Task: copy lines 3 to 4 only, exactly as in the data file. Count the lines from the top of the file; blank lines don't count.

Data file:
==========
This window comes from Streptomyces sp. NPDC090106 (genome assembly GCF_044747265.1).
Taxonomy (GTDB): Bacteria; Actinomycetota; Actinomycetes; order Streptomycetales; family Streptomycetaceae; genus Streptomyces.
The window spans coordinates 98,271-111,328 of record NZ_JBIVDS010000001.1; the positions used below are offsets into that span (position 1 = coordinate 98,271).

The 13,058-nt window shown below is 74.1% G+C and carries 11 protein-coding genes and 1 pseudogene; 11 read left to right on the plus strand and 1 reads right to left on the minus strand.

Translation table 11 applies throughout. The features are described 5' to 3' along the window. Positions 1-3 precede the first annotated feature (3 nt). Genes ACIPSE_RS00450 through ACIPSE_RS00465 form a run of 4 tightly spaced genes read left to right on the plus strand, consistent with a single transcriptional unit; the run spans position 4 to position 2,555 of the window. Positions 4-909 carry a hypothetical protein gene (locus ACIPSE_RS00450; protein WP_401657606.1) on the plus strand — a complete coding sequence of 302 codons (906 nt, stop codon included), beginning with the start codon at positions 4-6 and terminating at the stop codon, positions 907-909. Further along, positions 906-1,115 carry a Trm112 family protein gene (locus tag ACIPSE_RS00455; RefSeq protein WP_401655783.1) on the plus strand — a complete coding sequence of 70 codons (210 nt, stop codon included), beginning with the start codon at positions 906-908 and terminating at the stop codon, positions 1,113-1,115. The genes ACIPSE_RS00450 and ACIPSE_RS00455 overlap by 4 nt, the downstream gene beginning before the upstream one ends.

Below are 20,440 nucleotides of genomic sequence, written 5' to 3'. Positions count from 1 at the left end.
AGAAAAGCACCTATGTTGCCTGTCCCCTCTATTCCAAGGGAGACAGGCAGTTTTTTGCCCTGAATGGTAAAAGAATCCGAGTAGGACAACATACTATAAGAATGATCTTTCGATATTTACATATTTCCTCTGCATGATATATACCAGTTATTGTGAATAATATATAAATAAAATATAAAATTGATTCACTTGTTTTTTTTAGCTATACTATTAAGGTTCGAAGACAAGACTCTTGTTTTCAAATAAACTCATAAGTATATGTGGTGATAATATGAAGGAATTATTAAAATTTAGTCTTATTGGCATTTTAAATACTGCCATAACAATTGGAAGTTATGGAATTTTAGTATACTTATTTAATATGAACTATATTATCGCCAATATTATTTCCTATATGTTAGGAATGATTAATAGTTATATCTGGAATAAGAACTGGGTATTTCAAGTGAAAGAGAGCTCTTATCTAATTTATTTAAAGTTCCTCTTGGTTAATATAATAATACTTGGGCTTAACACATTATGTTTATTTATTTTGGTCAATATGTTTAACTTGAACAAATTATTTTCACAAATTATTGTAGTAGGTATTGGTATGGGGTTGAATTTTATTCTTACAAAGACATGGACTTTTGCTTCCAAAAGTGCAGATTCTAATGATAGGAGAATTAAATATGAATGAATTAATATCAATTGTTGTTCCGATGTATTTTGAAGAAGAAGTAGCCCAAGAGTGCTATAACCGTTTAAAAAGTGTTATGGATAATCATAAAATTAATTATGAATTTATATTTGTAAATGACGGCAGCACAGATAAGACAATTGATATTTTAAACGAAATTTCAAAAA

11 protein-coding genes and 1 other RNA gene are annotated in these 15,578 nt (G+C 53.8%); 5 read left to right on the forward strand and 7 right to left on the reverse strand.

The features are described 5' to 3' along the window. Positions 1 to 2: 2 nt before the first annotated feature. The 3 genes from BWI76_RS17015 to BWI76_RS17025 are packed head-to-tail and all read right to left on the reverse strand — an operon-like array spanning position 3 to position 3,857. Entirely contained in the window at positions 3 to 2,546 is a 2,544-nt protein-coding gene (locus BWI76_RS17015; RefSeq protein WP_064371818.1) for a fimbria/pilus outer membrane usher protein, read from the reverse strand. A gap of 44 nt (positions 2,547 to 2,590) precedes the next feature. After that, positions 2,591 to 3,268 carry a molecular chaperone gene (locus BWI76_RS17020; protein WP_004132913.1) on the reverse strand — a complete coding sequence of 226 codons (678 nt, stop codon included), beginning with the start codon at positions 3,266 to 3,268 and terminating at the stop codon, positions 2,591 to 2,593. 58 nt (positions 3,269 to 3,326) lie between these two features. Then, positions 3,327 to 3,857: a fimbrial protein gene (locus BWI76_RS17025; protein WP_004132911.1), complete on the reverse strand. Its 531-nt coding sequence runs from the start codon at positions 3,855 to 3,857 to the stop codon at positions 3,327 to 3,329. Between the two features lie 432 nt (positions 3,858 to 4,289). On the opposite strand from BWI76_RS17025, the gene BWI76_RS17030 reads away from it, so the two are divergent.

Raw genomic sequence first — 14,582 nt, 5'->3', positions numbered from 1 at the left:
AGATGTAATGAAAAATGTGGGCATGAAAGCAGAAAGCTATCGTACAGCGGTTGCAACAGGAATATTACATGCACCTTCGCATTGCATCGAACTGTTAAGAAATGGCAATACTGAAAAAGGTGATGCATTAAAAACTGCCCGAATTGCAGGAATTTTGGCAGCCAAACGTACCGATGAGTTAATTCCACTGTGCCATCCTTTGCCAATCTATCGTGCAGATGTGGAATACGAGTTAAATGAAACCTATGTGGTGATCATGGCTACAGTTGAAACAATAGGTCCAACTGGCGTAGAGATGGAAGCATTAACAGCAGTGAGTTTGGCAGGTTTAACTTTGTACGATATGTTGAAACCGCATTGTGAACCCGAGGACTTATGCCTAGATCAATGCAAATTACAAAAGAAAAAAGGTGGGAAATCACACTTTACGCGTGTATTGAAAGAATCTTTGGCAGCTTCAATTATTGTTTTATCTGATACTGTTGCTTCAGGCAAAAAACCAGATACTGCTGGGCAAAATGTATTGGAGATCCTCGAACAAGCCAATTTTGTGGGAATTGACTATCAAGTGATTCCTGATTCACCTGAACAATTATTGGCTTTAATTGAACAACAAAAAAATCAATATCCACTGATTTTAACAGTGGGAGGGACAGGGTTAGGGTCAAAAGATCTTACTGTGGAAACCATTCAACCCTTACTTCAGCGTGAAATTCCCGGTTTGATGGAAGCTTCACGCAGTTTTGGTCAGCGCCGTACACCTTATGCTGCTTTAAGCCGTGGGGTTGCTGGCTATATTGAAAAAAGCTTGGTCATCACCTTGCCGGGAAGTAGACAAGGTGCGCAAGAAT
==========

The window spans coordinates 98,271-111,328 of record NZ_JBIVDS010000001.1; the positions used below are offsets into that span (position 1 = coordinate 98,271).

The 13,058-nt window shown below is 74.1% G+C and carries 11 protein-coding genes and 1 pseudogene; 11 read left to right on the plus strand and 1 reads right to left on the minus strand.